Budget Passed to Help Children and Family OrganizationsPrint This Post
County organizations that help improve the lives of children and families in Georgia could soon see a boost in funds for 2017.
The Georgia House passed the fiscal year 2017 budget for Georgia Family Connection Partnership to restore $1,000 dollars to each county collaborative.
“We are extremely excited about this kind of support. Each year the Georgia general assembly appropriates state funds for the Family Connection Collaborative in all 159 counties,” said Gaye Smith, executive director for Georgia Family Connection Partnership.
Georgia Family Connection Partnership (GaFCP) is a nonprofit public and private program that helps with improving lives of children and families in the state. They have a county Collaborative in all 159 counties in the state.
“Back in 2008 when we had a shortfall in state funds, all organizations and departments that received public funds had to experience a shortfall. So our counties, instead of receiving $50,000 that they were receiving each year, were reduced to $42,000 each,” said Smith. “Since state revenues have increased, the general assembly is trying to work to restore some of the cuts that were made from 2008 to 2011,” she added.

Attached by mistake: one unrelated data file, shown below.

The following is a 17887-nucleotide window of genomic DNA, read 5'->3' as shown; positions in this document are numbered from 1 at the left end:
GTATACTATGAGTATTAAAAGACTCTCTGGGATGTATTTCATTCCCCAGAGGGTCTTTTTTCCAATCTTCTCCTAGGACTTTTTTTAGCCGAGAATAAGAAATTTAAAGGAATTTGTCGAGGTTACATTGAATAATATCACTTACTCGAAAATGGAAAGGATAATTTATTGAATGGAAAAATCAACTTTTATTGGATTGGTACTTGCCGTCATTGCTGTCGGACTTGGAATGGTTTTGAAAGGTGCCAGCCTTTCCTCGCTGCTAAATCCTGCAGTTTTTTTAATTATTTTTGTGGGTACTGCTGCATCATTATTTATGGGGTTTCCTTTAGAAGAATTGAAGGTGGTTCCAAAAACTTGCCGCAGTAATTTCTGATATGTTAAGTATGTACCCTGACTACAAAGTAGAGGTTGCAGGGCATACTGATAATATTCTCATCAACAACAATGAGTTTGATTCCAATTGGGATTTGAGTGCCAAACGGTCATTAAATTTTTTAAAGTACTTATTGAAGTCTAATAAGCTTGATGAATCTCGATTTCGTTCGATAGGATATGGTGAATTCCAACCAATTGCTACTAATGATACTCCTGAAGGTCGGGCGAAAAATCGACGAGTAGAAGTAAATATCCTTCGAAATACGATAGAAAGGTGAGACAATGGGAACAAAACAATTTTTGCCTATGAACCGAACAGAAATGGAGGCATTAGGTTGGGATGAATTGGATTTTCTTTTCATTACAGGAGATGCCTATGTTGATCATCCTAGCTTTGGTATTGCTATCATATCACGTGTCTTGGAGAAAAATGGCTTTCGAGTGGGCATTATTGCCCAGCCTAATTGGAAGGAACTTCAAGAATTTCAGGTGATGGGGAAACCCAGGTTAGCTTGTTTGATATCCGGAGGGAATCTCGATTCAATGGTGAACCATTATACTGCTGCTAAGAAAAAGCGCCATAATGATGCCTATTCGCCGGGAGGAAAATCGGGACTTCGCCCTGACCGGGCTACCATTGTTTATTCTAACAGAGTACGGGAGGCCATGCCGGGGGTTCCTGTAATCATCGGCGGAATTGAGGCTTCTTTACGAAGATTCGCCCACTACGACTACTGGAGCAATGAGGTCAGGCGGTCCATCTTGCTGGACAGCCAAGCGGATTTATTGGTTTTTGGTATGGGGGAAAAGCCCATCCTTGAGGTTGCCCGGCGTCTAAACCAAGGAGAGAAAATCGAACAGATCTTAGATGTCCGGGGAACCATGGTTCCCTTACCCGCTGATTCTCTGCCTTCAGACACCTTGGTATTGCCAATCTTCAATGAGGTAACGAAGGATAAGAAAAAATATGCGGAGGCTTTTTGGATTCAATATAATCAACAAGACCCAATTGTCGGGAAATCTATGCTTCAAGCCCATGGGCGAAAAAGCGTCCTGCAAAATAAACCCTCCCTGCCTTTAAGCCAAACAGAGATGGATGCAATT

The budget passed by the House means counties will see an increase from $46,000 to $47,000. The fund increase could help counties with staffing and data.
“Georgia Family Connection also takes the state appropriation and leverages it $5 to $1, which is a pretty good return on investment for a public dollar. And that is, they turn to their partners, they do grant writing, and they have local community support of carrying out their strategic plans with this money, kind of the first core dollar in,” Smith said.
Smith said the Georgia House passing this is a testament to the hard work of all the people across the state, who work on behalf of children and families.
“It sends a message that what we do matters and is vitally important, so we’re very pleased with that. A $1,000 doesn’t sound like a lot, but in small rural counties they do so much with so little that a $1,000 does make a difference,” Smith said. “It’s also our 25th anniversary. We were created in 1991, so it’s also very special for us that the 25 years of work is being recognized by the House trying to get the county Collaborative restored back to the $50,000 level,” she added.
The budget recommendation is now at the Georgia Senate. If the Senate approves the increase it will head to Governor Nathan Deal’s desk.
Read the story on wfxl.com.
GaFCP Communications Director
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